The Bodleian’s struggle to store its vast collection of books may finally be at an end, as the library has bought a new site in Swindon.
Up to 8 million books will be stored at the new site, 28 miles away from Oxford.
The purchase will come as a relief to library staff, who have labelled the Bod’s current facilities as “abysmal,” with overcrowded stacks operating at 130% of their capacity.
The Library must still gain specific planning permission from Swindon Council for the construction.
The library’s Director Dr Sarah Thomas commented, “we shall be working with the Swindon planners closely… We are encouraged to think that we’ll have a positive outcome.”
The Bod’s previous plans for a book depository in Osney Mead were quashed six months ago, after heritage groups complained that the building would spoil Oxford’s iconic skyline.
Tony Joyce, the chairman of Oxford Civic Society, which opposed the Osney Mead development said, “Swindon is perhaps as close as could have been expected to find a suitable alternative, given the University’s difficulty in identifying any closer possibilities.”
But students have raised concerns about the environmental impact of transporting books between Oxford and Swindon.
A first year PPE student said, “the facility is going to be about 25 miles from the city centre…I’m wondering whether this distance won’t worsen the availability of the books. Also, what about the environmental cost of such trips? I mean, I’m glad that the Bodleian has chances for expansion, but not sure how it will work in practice.”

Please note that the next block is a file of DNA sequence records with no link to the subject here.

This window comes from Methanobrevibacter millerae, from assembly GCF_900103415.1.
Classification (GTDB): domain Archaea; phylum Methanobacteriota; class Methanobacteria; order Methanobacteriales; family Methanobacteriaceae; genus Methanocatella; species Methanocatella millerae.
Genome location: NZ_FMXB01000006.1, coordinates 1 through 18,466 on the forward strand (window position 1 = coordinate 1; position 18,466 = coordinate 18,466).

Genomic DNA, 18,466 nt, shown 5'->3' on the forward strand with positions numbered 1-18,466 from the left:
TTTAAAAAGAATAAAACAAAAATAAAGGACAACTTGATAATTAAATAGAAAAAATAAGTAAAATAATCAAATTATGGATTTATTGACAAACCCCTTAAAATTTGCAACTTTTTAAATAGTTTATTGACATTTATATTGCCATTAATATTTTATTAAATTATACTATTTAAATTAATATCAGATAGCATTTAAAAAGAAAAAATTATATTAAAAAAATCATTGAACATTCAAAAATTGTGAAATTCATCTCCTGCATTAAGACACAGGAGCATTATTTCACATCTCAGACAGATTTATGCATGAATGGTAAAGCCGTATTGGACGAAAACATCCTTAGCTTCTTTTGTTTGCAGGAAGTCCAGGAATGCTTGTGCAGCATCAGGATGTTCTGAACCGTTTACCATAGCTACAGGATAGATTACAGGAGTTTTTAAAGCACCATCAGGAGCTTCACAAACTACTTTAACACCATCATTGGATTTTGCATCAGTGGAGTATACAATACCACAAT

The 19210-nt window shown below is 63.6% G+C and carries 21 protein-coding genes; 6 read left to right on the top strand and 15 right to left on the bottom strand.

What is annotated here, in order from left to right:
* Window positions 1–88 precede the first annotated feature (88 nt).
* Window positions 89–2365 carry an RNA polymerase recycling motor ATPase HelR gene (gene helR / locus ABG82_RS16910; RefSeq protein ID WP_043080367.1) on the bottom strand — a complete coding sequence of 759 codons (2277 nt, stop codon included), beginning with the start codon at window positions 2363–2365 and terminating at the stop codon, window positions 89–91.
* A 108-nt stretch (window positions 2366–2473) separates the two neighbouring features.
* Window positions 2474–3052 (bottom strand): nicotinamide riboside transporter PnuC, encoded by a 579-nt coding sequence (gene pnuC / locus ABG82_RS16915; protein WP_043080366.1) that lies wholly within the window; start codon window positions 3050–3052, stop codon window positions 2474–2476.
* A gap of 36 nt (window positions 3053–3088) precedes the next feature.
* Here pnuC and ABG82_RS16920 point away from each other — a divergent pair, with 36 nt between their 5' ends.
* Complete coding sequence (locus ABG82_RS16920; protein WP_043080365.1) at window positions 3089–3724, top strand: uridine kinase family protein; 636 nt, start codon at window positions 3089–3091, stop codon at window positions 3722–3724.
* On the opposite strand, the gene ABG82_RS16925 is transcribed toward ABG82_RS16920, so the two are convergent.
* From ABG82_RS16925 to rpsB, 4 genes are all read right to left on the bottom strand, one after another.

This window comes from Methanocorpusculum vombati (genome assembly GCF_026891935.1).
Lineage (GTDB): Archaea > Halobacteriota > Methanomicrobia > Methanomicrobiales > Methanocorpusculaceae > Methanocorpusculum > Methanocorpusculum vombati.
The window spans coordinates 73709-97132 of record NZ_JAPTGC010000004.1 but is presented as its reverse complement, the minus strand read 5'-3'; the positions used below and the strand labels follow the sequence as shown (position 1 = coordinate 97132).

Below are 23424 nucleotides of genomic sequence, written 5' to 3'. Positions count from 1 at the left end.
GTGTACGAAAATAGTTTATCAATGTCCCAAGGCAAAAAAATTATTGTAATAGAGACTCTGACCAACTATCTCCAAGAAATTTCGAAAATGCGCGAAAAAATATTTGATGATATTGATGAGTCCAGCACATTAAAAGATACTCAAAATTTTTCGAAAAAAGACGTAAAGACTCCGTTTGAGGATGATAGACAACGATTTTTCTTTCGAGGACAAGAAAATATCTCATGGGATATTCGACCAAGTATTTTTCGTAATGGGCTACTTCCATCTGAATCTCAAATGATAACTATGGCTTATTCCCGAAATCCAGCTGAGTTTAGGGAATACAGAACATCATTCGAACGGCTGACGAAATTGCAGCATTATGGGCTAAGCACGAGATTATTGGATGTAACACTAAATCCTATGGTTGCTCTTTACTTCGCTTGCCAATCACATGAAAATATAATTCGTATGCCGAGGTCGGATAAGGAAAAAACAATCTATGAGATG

The spokesperson for University commented, “in terms of book delivery, the aim is to minimise carbon emissions, wherever possible… The demand for frequent daily deliveries is expected to be low as the volumes housed in the facility will be predominantly low-use items.”
The Bodleian also plans to buy electronic journals in order to minimise the environmental impact of keeping so many books 28 miles away from Oxford.
Once it is operational, over 3 million volumes will be transferred from the New Bodleian in the largest movement of books since the British Library moved to Bloomsbury.
Director Sarah Thomas stressed that the collection will be well cared for during and after the transfer.
She said, “these aren’t cabbages that are being moved, they are precious and often unique objects. It really matters to people that we can retrieve and transport them accurately and reliably – and with respect.”
The book storage facility in Swindon is part of a new academic plan for libraries in Oxford. The plan, which will cost at least £116m, involves extensive developments to the New Bodleian, the creation of temporary storage and a service for rare books in the Radcliffe Science Library.